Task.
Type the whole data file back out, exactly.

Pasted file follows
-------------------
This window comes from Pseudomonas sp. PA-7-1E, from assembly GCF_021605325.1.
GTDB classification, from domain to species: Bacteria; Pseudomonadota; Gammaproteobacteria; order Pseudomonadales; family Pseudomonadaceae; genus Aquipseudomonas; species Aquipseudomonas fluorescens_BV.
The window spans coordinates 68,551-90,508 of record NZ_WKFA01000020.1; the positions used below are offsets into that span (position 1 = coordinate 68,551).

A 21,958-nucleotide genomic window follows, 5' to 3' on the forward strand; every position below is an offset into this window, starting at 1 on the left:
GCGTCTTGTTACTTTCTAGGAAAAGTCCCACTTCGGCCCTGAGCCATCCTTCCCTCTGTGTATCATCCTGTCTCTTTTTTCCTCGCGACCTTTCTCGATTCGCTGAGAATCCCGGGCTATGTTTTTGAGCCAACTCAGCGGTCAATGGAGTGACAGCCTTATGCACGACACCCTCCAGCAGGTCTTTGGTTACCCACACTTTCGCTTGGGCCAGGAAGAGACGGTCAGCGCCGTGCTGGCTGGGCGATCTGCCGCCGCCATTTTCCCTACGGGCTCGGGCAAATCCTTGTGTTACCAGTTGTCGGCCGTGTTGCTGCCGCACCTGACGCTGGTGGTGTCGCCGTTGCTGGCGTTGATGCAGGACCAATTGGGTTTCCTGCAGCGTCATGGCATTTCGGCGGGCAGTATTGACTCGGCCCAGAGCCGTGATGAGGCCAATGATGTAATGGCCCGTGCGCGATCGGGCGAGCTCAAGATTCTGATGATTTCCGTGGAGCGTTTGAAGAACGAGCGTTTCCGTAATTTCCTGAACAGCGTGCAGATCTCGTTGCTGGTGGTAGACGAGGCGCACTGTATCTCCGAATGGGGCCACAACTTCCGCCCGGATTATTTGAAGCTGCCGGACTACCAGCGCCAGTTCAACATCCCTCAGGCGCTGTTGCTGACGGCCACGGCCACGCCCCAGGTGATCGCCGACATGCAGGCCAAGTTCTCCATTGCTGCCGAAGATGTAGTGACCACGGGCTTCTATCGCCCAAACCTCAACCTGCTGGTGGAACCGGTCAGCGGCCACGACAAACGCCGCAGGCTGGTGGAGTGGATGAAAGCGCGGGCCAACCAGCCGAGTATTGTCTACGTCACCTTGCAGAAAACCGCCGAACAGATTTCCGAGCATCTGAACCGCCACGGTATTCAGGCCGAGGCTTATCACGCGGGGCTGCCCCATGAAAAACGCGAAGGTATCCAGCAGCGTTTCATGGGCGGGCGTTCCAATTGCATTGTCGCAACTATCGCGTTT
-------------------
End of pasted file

This window comes from Pseudomonas sp. PA-7-1E, from assembly GCF_021605325.1.
GTDB classification, from domain to species: Bacteria; Pseudomonadota; Gammaproteobacteria; order Pseudomonadales; family Pseudomonadaceae; genus Aquipseudomonas; species Aquipseudomonas fluorescens_BV.
The window spans coordinates 68,551-90,508 of record NZ_WKFA01000020.1; the positions used below are offsets into that span (position 1 = coordinate 68,551).

A 21,958-nucleotide genomic window follows, 5' to 3' on the forward strand; every position below is an offset into this window, starting at 1 on the left:
GCGTCTTGTTACTTTCTAGGAAAAGTCCCACTTCGGCCCTGAGCCATCCTTCCCTCTGTGTATCATCCTGTCTCTTTTTTCCTCGCGACCTTTCTCGATTCGCTGAGAATCCCGGGCTATGTTTTTGAGCCAACTCAGCGGTCAATGGAGTGACAGCCTTATGCACGACACCCTCCAGCAGGTCTTTGGTTACCCACACTTTCGCTTGGGCCAGGAAGAGACGGTCAGCGCCGTGCTGGCTGGGCGATCTGCCGCCGCCATTTTCCCTACGGGCTCGGGCAAATCCTTGTGTTACCAGTTGTCGGCCGTGTTGCTGCCGCACCTGACGCTGGTGGTGTCGCCGTTGCTGGCGTTGATGCAGGACCAATTGGGTTTCCTGCAGCGTCATGGCATTTCGGCGGGCAGTATTGACTCGGCCCAGAGCCGTGATGAGGCCAATGATGTAATGGCCCGTGCGCGATCGGGCGAGCTCAAGATTCTGATGATTTCCGTGGAGCGTTTGAAGAACGAGCGTTTCCGTAATTTCCTGAACAGCGTGCAGATCTCGTTGCTGGTGGTAGACGAGGCGCACTGTATCTCCGAATGGGGCCACAACTTCCGCCCGGATTATTTGAAGCTGCCGGACTACCAGCGCCAGTTCAACATCCCTCAGGCGCTGTTGCTGACGGCCACGGCCACGCCCCAGGTGATCGCCGACATGCAGGCCAAGTTCTCCATTGCTGCCGAAGATGTAGTGACCACGGGCTTCTATCGCCCAAACCTCAACCTGCTGGTGGAACCGGTCAGCGGCCACGACAAACGCCGCAGGCTGGTGGAGTGGATGAAAGCGCGGGCCAACCAGCCGAGTATTGTCTACGTCACCTTGCAGAAAACCGCCGAACAGATTTCCGAGCATCTGAACCGCCACGGTATTCAGGCCGAGGCTTATCACGCGGGGCTGCCCCATGAAAAACGCGAAGGTATCCAGCAGCGTTTCATGGGCGGGCGTTCCAATTGCATTGTCGCAACTATCGCGTTT